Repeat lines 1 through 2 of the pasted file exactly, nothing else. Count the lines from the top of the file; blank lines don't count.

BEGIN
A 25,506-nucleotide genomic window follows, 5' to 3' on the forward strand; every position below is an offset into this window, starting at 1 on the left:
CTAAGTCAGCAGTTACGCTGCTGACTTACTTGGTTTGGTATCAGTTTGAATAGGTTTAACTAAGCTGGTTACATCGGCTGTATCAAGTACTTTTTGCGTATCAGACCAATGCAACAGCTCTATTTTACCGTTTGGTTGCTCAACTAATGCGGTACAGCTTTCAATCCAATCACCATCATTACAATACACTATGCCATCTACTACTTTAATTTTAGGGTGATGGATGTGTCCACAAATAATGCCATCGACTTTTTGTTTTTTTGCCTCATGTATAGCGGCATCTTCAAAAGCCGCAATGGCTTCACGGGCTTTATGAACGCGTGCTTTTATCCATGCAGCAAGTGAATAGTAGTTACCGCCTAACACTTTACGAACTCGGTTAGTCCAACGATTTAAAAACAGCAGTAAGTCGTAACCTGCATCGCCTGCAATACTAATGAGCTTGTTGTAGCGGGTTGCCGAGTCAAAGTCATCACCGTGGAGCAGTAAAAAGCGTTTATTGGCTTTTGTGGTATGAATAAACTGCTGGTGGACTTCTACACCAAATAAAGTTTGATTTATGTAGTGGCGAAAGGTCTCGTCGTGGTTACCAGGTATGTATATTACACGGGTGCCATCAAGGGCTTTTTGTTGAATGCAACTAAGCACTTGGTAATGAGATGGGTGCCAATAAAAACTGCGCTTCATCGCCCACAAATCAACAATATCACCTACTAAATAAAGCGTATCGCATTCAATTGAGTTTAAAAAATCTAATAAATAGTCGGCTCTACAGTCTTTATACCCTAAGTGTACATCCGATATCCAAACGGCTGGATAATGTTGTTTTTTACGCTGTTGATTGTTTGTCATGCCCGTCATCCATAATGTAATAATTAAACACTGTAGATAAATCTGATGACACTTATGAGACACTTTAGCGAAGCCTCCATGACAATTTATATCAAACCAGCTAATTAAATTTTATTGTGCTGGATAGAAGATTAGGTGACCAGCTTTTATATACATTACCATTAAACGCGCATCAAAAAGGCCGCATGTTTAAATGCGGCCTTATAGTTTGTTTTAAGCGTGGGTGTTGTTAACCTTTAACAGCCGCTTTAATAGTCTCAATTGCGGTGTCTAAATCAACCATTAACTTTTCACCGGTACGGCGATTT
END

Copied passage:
A 25,506-nucleotide genomic window follows, 5' to 3' on the forward strand; every position below is an offset into this window, starting at 1 on the left:
CTAAGTCAGCAGTTACGCTGCTGACTTACTTGGTTTGGTATCAGTTTGAATAGGTTTAACTAAGCTGGTTACATCGGCTGTATCAAGTACTTTTTGCGTATCAGACCAATGCAACAGCTCTATTTTACCGTTTGGTTGCTCAACTAATGCGGTACAGCTTTCAATCCAATCACCATCATTACAATACACTATGCCATCTACTACTTTAATTTTAGGGTGATGGATGTGTCCACAAATAATGCCATCGACTTTTTGTTTTTTTGCCTCATGTATAGCGGCATCTTCAAAAGCCGCAATGGCTTCACGGGCTTTATGAACGCGTGCTTTTATCCATGCAGCAAGTGAATAGTAGTTACCGCCTAACACTTTACGAACTCGGTTAGTCCAACGATTTAAAAACAGCAGTAAGTCGTAACCTGCATCGCCTGCAATACTAATGAGCTTGTTGTAGCGGGTTGCCGAGTCAAAGTCATCACCGTGGAGCAGTAAAAAGCGTTTATTGGCTTTTGTGGTATGAATAAACTGCTGGTGGACTTCTACACCAAATAAAGTTTGATTTATGTAGTGGCGAAAGGTCTCGTCGTGGTTACCAGGTATGTATATTACACGGGTGCCATCAAGGGCTTTTTGTTGAATGCAACTAAGCACTTGGTAATGAGATGGGTGCCAATAAAAACTGCGCTTCATCGCCCACAAATCAACAATATCACCTACTAAATAAAGCGTATCGCATTCAATTGAGTTTAAAAAATCTAATAAATAGTCGGCTCTACAGTCTTTATACCCTAAGTGTACATCCGATATCCAAACGGCTGGATAATGTTGTTTTTTACGCTGTTGATTGTTTGTCATGCCCGTCATCCATAATGTAATAATTAAACACTGTAGATAAATCTGATGACACTTATGAGACACTTTAGCGAAGCCTCCATGACAATTTATATCAAACCAGCTAATTAAATTTTATTGTGCTGGATAGAAGATTAGGTGACCAGCTTTTATATACATTACCATTAAACGCGCATCAAAAAGGCCGCATGTTTAAATGCGGCCTTATAGTTTGTTTTAAGCGTGGGTGTTGTTAACCTTTAACAGCCGCTTTAATAGTCTCAATTGCGGTGTCTAAATCAACCATTAACTTTTCACCGGTACGGCGATTT